Wai told Lew, “During the time I stayed with you, you never made me sit down or preached to me. You would only discuss God, and the Bible, when I came to ask you about it. Yet, you have shown me how to live our lives every day in God and that was the very first time I could really feel the existence of God.”

Lew shared the Good News of Jesus on many platforms. As a talented broadcaster, for two years he conducted the top rating evening talk-back program on Brisbane radio five nights a week.

His youngest daughter, Ann -Margaret, recalls falling asleep listening to her father’s voice helping people. His son, Stephen, was amazed at the kids at school talking about his father and who he had helped the night before on radio.

Lew’s daughter, Susan, recalls sitting in the studio listening to her father talking people back from the brink of suicide and hearing him despair that people in that situation had no-one to turn to but a stranger’s voice on the radio.

Ever the innovator looking for new ways to do ministry, Lew learnt to fly at 50 years of age and used his pilot’s licence to fly around Queensland ministering in remote communities.

Long after his retirement Lew reinvented his travelling padre role, convincing his wife they should buy a small motor home which they drove around Australia, encouraging the people of the Church wherever they went.

Part of Lew’s passion was to attack every task with a superabundance of enthusiasm and energy. He took Betty and four children to the United States to complete a Masters of Theology. While serving there as a minister at Southgate United Methodist Church he also completed a doctorate at Claremont Theological College in Southern California in record time because he wanted to get back to Queensland and share his knowledge.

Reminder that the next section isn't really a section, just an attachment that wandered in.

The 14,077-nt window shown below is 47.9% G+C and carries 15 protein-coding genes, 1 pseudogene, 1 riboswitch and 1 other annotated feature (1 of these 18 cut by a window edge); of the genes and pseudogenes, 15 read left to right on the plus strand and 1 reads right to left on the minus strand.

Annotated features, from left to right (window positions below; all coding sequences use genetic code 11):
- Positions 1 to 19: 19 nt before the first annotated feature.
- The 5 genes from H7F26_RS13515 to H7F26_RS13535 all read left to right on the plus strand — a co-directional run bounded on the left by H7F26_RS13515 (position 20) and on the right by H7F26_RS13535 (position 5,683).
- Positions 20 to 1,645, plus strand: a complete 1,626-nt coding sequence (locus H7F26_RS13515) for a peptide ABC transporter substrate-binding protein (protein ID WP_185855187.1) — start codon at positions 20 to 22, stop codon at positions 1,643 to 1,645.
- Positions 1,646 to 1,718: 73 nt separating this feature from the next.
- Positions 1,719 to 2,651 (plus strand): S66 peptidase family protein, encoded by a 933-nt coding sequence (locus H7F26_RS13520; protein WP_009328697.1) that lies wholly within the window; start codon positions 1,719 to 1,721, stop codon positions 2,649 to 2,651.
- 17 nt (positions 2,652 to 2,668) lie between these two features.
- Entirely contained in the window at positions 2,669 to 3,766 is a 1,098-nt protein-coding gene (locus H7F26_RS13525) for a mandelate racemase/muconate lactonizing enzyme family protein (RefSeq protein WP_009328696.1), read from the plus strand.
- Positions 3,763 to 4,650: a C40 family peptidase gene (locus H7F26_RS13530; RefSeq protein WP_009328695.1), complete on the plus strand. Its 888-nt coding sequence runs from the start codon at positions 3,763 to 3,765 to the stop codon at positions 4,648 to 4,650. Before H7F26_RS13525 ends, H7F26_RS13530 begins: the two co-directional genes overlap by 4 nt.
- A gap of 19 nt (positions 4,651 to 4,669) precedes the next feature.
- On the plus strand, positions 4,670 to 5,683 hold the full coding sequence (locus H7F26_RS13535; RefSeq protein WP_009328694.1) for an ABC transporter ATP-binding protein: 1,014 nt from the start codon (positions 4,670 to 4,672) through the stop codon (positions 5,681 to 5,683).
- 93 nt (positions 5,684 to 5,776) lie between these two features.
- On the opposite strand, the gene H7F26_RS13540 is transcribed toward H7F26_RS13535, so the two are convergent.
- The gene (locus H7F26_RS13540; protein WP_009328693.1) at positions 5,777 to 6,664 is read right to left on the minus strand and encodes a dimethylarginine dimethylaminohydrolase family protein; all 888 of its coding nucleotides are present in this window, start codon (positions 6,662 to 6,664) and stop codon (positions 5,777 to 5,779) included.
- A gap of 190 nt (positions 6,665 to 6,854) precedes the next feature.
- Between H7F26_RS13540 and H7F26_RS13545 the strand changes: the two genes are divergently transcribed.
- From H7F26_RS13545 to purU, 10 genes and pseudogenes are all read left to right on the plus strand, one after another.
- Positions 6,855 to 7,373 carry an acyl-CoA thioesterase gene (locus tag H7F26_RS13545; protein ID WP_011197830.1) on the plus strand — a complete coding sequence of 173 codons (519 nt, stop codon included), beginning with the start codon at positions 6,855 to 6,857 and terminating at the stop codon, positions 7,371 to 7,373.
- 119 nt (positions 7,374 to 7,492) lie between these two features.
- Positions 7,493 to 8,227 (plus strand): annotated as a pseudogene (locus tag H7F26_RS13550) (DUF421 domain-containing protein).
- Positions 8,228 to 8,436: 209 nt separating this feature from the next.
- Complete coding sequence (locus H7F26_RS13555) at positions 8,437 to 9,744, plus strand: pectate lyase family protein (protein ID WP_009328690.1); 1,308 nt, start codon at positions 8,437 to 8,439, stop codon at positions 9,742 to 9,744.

At the age of 89 Lew was diagnosed with leukemia and was given six months to live but, as always, he never was one to follow someone else’s rules and lived another two faith and life-filled years.

At the age of 89 Lew was diagnosed with leukemia and was given six months to live but, as always, he never was one to follow someone else’s rules and lived another two faith and life-filled years.

He accepted his treatment with wisdom, stoicism and good humour. When one of the nurses commented on his upcoming 90th birthday and what an achievement that was he replied, “Oh it takes no effort really, you just have to not die.”

Among a legion of tributes to Rev Dr Lewis A Born AM, LTh, MTh, ThD were the words from his friend, colleague and Uniting Church Past-President John Mavor who said, “Lew accomplished so much, blessed so many and was a mighty force in the church in Queensland and beyond.”

In his own words, Lew said, “No one travels a perfect journey. The secret I have learnt is forgiveness. It bridges the gap between perfection and imperfection. I am not perfect, I have accepted my imperfections and am comfortable with them.”

“I am not afraid of the big sleep. I find that as you get to this age, wisdom prepares you for your own demise. I say now I am 90, I have lived the vast majority of the gift of life that has been given to me.”

It’s the stuff legends are made of.